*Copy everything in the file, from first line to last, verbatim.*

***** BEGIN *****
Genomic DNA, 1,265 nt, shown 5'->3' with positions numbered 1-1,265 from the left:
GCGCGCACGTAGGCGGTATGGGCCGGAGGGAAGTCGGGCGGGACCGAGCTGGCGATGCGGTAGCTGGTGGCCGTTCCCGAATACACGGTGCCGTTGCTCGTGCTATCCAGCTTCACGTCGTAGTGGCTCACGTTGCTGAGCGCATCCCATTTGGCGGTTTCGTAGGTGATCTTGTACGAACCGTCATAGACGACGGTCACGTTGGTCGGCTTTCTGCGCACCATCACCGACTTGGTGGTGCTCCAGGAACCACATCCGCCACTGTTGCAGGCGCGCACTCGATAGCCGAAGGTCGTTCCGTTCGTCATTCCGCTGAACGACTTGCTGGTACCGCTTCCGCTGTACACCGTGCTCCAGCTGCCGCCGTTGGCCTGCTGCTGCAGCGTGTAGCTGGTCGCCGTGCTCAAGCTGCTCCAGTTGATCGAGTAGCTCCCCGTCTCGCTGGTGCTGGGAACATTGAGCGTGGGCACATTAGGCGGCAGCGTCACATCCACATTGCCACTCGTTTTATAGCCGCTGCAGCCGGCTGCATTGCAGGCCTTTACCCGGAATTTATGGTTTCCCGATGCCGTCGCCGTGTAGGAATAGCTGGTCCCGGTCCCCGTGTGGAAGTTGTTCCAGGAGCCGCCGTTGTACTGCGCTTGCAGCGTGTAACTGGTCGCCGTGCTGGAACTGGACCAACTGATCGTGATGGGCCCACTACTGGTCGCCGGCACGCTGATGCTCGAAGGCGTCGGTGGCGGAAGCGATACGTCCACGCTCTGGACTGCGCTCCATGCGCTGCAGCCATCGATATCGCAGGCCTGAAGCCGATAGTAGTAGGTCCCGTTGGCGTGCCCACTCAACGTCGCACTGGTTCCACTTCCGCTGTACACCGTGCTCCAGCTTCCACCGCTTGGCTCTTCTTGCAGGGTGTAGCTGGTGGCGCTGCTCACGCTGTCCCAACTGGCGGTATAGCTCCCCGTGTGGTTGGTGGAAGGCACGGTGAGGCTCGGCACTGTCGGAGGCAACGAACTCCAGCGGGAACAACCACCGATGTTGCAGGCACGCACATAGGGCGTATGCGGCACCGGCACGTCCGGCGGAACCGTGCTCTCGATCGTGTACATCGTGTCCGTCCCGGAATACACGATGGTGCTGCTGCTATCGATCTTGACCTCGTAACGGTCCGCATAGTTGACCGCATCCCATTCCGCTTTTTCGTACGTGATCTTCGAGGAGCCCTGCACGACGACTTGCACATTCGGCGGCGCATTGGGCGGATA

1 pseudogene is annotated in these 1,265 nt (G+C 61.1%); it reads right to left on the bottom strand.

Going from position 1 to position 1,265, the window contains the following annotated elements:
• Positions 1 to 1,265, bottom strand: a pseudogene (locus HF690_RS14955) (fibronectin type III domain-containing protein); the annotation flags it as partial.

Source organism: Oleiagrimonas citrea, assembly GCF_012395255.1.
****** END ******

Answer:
Genomic DNA, 1,265 nt, shown 5'->3' with positions numbered 1-1,265 from the left:
GCGCGCACGTAGGCGGTATGGGCCGGAGGGAAGTCGGGCGGGACCGAGCTGGCGATGCGGTAGCTGGTGGCCGTTCCCGAATACACGGTGCCGTTGCTCGTGCTATCCAGCTTCACGTCGTAGTGGCTCACGTTGCTGAGCGCATCCCATTTGGCGGTTTCGTAGGTGATCTTGTACGAACCGTCATAGACGACGGTCACGTTGGTCGGCTTTCTGCGCACCATCACCGACTTGGTGGTGCTCCAGGAACCACATCCGCCACTGTTGCAGGCGCGCACTCGATAGCCGAAGGTCGTTCCGTTCGTCATTCCGCTGAACGACTTGCTGGTACCGCTTCCGCTGTACACCGTGCTCCAGCTGCCGCCGTTGGCCTGCTGCTGCAGCGTGTAGCTGGTCGCCGTGCTCAAGCTGCTCCAGTTGATCGAGTAGCTCCCCGTCTCGCTGGTGCTGGGAACATTGAGCGTGGGCACATTAGGCGGCAGCGTCACATCCACATTGCCACTCGTTTTATAGCCGCTGCAGCCGGCTGCATTGCAGGCCTTTACCCGGAATTTATGGTTTCCCGATGCCGTCGCCGTGTAGGAATAGCTGGTCCCGGTCCCCGTGTGGAAGTTGTTCCAGGAGCCGCCGTTGTACTGCGCTTGCAGCGTGTAACTGGTCGCCGTGCTGGAACTGGACCAACTGATCGTGATGGGCCCACTACTGGTCGCCGGCACGCTGATGCTCGAAGGCGTCGGTGGCGGAAGCGATACGTCCACGCTCTGGACTGCGCTCCATGCGCTGCAGCCATCGATATCGCAGGCCTGAAGCCGATAGTAGTAGGTCCCGTTGGCGTGCCCACTCAACGTCGCACTGGTTCCACTTCCGCTGTACACCGTGCTCCAGCTTCCACCGCTTGGCTCTTCTTGCAGGGTGTAGCTGGTGGCGCTGCTCACGCTGTCCCAACTGGCGGTATAGCTCCCCGTGTGGTTGGTGGAAGGCACGGTGAGGCTCGGCACTGTCGGAGGCAACGAACTCCAGCGGGAACAACCACCGATGTTGCAGGCACGCACATAGGGCGTATGCGGCACCGGCACGTCCGGCGGAACCGTGCTCTCGATCGTGTACATCGTGTCCGTCCCGGAATACACGATGGTGCTGCTGCTATCGATCTTGACCTCGTAACGGTCCGCATAGTTGACCGCATCCCATTCCGCTTTTTCGTACGTGATCTTCGAGGAGCCCTGCACGACGACTTGCACATTCGGCGGCGCATTGGGCGGATA

1 pseudogene is annotated in these 1,265 nt (G+C 61.1%); it reads right to left on the bottom strand.

Going from position 1 to position 1,265, the window contains the following annotated elements:
• Positions 1 to 1,265, bottom strand: a pseudogene (locus HF690_RS14955) (fibronectin type III domain-containing protein); the annotation flags it as partial.

Source organism: Oleiagrimonas citrea, assembly GCF_012395255.1.